Toni Kan in conversation with Thando Mgqolozana who says “I write at 3 am in the morning because the tranquility helps.”

Toni Kan: Good afternoon, tell us your name and what you do?

Thando Mgqolozana: My name is Thando Mgqolozana. I am a south African novelist. I like to introduce myself as a novelist first and foremost although there are other things I do. I have three books: “A man is who is not a man”; “Hear me Alone” and “Unimportance”. My last book was in 2014 so I am slacking. But I also do other things. I write screen plays and the most famous one Inxeba (The Wound). I also organise the Abantu book festival in Soweto.

TK: As a novelist, how does your writing process work?

TM: I don’t do too much preparation because I am interested in finding out. I don’t only sit down when it’s ready and just transcribe. But by the time I sit down, I would have thought of an idea and tried to see whether it can have a life on the page. I explore and when it gets interesting enough at that point I can commit to the page and find out. I try to write fast, so I don’t take years to write a novel.Because there’s something important I am trying to capture. The feeling I have now, I must be able to sustain it. When I abandon a story and come back, it’s hard to zone back to the characters. For ‘ A man is not a man’, it took about three months to write the first draft. But I had been writing other things so I was in the moment but editing and developing took longer. 

TK: When you write do you commit everything to it. Do you have a day job?

TM: When I write, I need a certain level of seclusion in the beginning because I am trying to focus. But after a while, I can engage the writing anywhere, anytime, sometimes in a restaurant. For the longest time in my writing career, I had a day job so I could only write at 3 am in the morning. The tranquility helps. You are more energised and your brain is fresh. So, you write faster, you are more creative  and your mind is unoccupied by other day to day activities. So, writing in the morning initially was a deliberate choice I made.
I write mostly in first person prose and I become the eye, I  become the characters. I find that It works better for me. I don’t identify with the distancing of the second and third person prose styles.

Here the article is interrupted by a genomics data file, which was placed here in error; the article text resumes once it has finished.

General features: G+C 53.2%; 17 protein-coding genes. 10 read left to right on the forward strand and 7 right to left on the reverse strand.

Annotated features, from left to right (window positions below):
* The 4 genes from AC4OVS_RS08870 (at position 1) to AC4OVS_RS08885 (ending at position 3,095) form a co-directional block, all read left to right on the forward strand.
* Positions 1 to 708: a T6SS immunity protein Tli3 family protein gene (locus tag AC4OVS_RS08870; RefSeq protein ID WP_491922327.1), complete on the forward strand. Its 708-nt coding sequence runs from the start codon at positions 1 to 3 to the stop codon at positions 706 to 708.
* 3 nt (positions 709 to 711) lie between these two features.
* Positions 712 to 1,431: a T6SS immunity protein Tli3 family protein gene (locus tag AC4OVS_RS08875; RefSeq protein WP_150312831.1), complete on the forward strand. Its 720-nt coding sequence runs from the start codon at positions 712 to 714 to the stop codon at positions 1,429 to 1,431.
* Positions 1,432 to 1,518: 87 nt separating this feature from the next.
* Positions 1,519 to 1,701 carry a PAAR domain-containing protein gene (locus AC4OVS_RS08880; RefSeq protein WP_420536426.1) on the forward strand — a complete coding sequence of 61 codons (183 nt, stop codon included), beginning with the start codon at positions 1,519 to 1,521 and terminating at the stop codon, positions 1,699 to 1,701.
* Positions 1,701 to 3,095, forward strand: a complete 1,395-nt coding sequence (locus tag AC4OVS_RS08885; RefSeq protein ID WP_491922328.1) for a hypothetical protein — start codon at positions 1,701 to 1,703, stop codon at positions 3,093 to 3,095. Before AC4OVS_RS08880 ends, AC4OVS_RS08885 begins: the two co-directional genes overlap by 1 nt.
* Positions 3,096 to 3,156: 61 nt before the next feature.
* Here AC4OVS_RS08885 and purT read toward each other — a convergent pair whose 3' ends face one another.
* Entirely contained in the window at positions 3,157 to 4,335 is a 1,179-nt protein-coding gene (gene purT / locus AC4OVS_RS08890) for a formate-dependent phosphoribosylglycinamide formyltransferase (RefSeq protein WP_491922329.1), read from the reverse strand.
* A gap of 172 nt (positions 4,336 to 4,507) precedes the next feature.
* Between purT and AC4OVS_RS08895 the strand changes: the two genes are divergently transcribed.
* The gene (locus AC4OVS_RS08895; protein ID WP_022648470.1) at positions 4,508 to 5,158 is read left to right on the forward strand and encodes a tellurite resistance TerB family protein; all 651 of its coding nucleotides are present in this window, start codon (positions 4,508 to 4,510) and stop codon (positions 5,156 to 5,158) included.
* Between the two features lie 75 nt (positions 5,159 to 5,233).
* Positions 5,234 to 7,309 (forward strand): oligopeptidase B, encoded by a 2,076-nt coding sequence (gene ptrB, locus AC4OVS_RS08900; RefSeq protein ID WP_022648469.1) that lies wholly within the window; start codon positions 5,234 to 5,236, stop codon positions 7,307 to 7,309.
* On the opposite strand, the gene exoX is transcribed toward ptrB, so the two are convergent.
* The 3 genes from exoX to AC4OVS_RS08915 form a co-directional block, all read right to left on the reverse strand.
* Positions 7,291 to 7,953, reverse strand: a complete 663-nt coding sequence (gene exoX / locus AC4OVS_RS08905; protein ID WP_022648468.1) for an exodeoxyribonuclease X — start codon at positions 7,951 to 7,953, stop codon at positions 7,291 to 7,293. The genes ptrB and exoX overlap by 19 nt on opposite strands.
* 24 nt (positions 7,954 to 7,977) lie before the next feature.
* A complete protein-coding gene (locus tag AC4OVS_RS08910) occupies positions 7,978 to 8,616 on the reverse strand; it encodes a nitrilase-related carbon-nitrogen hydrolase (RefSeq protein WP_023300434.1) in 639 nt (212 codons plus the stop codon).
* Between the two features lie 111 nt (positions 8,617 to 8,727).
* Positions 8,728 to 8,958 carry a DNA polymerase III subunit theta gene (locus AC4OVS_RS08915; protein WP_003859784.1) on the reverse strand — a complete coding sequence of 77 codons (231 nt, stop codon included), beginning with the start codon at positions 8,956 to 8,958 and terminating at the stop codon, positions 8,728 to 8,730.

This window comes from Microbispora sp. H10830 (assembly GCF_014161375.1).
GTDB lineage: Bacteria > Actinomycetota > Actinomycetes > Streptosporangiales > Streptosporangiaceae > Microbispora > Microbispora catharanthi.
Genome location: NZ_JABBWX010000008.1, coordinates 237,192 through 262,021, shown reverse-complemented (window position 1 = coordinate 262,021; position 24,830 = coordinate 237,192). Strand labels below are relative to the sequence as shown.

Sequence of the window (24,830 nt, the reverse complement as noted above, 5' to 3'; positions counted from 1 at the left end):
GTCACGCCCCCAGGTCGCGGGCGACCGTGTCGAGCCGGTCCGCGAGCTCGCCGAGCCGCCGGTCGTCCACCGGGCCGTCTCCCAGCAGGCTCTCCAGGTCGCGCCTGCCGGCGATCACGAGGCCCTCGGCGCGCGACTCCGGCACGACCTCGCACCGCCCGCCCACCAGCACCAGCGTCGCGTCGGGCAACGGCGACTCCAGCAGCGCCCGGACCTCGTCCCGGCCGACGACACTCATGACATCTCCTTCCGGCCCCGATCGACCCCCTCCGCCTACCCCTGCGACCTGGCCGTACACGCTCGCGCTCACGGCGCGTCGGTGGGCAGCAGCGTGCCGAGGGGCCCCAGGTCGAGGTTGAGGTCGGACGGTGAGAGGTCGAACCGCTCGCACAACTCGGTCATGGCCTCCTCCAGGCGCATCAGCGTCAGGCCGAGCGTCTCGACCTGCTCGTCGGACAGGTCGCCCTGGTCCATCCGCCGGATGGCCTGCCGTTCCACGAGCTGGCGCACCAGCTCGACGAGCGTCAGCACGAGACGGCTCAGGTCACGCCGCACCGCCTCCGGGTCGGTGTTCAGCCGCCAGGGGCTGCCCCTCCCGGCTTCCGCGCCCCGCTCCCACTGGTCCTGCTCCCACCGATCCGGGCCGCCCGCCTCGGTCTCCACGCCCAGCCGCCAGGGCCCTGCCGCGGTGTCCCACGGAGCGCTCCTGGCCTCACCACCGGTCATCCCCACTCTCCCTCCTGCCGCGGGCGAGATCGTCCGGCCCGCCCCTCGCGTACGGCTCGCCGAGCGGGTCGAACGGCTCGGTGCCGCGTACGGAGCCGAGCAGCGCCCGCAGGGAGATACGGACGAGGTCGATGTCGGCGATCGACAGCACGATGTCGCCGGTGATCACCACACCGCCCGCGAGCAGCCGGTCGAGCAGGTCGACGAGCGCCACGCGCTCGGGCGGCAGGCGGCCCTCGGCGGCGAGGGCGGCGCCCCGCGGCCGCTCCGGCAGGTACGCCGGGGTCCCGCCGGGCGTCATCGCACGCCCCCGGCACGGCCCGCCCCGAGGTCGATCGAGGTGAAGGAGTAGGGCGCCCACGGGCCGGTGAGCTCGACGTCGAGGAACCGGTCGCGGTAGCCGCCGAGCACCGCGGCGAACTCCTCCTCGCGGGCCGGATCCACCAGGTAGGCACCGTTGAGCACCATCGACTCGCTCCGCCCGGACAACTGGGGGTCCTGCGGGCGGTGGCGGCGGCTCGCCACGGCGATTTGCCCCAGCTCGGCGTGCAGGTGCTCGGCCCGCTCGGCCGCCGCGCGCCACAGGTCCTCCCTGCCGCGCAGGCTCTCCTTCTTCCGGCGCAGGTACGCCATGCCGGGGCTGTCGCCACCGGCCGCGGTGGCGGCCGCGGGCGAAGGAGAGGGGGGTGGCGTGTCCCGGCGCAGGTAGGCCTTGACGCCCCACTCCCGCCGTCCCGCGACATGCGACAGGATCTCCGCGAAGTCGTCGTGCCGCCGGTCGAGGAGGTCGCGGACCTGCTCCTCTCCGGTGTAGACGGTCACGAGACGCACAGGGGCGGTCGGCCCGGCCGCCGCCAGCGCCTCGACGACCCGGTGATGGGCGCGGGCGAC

TK: What if the character is female?

TM: I will inhabit the person and take on the challenge of being her. It will be exciting for me because I want to find out. That’s when it becomes literary for me.

TK: What’s the difference between writing fiction and writing a screen play?

TM: Two very very different things. An example is writing Inxeba (The Wound) , initially it was two writers, It was a collaborative process. So, I write my part and pass it on and there were deadlines we needed to meet to submit for funding.
It’s very different with how I write as a novelist. As a novelist, I write a chapter, go to work, brood on it all day and decide if its not working. You don’t have the opportunity to change your mind very often with a screen play because you are writing with other people.
It’s demanding, it’s mostly dialogue so you have to concentrate everything in that. Whereas a novel relies on description. They are very different ways of writing. So, I don’t really enjoy screen writing.

TK: If you had a choice, which would you rather do?

TM: I prefer writing novels and short stories. I haven’t published my short stories yet. They are very long short stories, about 6,000 words.I need a certain level of satisfaction to feel that I have put enough work into it.

TK: How did you get into writing?

TM: I grew up partially in a village and in a township. Townships in South Africa are the black communities and there were no libraries and bookstores  because of Apartheid and colonization so there were no opportunities outside of the school system for you to be interested in reading. When I got to the university, suddenly I had access to a 14 storey library. I would take novels for vacations. I would take out 5,6,7 books and although I knew I would be penalized I was okay with paying the fine. I had read a lot, especially other black people. I read Chinua Achebe in school growing up.
But in the university I was exposed to more contemporary writings with people that are alive and young and writing about our lives now. So, I started experimenting and I would share it with colleagues, fellow students and friends and they would say there’s something there and there must be some talent.
But I made a decision not to publish the first thing I write because I was also reading interviews about other writers. So, I decided not to publish until I wrote a manuscript that was publishable.

TK: How old where you then?

TM: I was 23-24 years old and I was able to make that kind of decision. So, I wrote a few manuscripts before my first published book and I have not gone back to them because I think they are embarrasing.

TK: When is the next book?

TM: There’s a book that I have been working on for the last few months. But what’s taking a lot of my time is organising the  Abantu book festival. I have a small child and I have decided to pay attention to these very important experiences in my life.

TK: Thank you.

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